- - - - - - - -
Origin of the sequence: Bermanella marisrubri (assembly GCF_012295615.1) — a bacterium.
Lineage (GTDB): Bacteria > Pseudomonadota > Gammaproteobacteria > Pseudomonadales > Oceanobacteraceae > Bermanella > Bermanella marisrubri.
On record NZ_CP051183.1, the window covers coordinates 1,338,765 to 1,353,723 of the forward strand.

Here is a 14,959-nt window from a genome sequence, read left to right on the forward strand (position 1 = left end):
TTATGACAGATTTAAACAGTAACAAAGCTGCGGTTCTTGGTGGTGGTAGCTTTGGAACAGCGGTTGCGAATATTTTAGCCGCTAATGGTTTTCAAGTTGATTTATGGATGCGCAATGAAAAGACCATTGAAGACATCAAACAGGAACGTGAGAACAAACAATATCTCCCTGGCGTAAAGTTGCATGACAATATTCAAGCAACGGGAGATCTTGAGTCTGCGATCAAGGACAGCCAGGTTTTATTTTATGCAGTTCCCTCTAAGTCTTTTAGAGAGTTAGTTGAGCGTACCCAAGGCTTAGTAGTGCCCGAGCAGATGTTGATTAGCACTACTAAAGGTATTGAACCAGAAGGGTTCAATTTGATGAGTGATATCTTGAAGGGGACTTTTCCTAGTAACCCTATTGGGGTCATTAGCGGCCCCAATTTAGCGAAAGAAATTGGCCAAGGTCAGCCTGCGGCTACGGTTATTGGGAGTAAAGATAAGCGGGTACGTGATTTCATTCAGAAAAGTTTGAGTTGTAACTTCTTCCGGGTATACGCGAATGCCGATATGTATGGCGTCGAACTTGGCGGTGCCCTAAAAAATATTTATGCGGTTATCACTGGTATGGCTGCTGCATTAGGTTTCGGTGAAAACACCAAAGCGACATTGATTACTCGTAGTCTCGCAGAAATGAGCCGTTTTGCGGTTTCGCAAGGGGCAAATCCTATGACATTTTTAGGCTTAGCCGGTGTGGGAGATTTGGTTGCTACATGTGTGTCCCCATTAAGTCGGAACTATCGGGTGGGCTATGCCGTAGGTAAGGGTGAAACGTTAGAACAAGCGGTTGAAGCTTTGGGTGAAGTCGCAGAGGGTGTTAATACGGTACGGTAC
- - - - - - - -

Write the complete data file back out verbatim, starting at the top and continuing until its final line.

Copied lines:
Origin of the sequence: Bermanella marisrubri (assembly GCF_012295615.1) — a bacterium.
Lineage (GTDB): Bacteria > Pseudomonadota > Gammaproteobacteria > Pseudomonadales > Oceanobacteraceae > Bermanella > Bermanella marisrubri.
On record NZ_CP051183.1, the window covers coordinates 1,338,765 to 1,353,723 of the forward strand.

Here is a 14,959-nt window from a genome sequence, read left to right on the forward strand (position 1 = left end):
TTATGACAGATTTAAACAGTAACAAAGCTGCGGTTCTTGGTGGTGGTAGCTTTGGAACAGCGGTTGCGAATATTTTAGCCGCTAATGGTTTTCAAGTTGATTTATGGATGCGCAATGAAAAGACCATTGAAGACATCAAACAGGAACGTGAGAACAAACAATATCTCCCTGGCGTAAAGTTGCATGACAATATTCAAGCAACGGGAGATCTTGAGTCTGCGATCAAGGACAGCCAGGTTTTATTTTATGCAGTTCCCTCTAAGTCTTTTAGAGAGTTAGTTGAGCGTACCCAAGGCTTAGTAGTGCCCGAGCAGATGTTGATTAGCACTACTAAAGGTATTGAACCAGAAGGGTTCAATTTGATGAGTGATATCTTGAAGGGGACTTTTCCTAGTAACCCTATTGGGGTCATTAGCGGCCCCAATTTAGCGAAAGAAATTGGCCAAGGTCAGCCTGCGGCTACGGTTATTGGGAGTAAAGATAAGCGGGTACGTGATTTCATTCAGAAAAGTTTGAGTTGTAACTTCTTCCGGGTATACGCGAATGCCGATATGTATGGCGTCGAACTTGGCGGTGCCCTAAAAAATATTTATGCGGTTATCACTGGTATGGCTGCTGCATTAGGTTTCGGTGAAAACACCAAAGCGACATTGATTACTCGTAGTCTCGCAGAAATGAGCCGTTTTGCGGTTTCGCAAGGGGCAAATCCTATGACATTTTTAGGCTTAGCCGGTGTGGGAGATTTGGTTGCTACATGTGTGTCCCCATTAAGTCGGAACTATCGGGTGGGCTATGCCGTAGGTAAGGGTGAAACGTTAGAACAAGCGGTTGAAGCTTTGGGTGAAGTCGCAGAGGGTGTTAATACGGTACGGTAC